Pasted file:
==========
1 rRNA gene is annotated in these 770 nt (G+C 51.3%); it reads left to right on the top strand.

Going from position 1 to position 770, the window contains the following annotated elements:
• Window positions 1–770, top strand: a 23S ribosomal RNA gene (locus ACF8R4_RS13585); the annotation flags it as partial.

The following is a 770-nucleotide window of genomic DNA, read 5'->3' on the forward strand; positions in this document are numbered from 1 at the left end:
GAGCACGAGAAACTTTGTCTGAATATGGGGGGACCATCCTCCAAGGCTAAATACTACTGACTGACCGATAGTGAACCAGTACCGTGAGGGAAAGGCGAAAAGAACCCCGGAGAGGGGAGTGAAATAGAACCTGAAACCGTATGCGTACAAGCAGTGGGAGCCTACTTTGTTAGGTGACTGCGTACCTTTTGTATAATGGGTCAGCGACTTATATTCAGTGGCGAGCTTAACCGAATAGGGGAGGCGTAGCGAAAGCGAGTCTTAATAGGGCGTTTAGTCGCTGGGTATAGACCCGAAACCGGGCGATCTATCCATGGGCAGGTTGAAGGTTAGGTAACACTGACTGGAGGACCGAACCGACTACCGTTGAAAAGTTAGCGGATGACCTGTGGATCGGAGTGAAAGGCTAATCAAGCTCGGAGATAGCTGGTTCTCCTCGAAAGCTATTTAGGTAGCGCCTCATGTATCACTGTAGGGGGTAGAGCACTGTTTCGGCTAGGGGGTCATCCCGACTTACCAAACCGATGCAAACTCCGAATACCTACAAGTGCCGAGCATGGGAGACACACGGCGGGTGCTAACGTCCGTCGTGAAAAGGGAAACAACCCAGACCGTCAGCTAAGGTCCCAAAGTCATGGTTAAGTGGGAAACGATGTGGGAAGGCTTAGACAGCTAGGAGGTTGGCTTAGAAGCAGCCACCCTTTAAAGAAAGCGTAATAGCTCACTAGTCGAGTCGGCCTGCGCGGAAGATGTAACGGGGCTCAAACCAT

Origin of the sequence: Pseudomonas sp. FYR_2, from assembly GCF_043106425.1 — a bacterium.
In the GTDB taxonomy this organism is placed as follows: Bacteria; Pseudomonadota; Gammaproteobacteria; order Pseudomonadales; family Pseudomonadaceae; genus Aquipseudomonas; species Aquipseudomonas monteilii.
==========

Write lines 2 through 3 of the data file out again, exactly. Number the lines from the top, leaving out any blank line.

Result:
Going from position 1 to position 770, the window contains the following annotated elements:
• Window positions 1–770, top strand: a 23S ribosomal RNA gene (locus ACF8R4_RS13585); the annotation flags it as partial.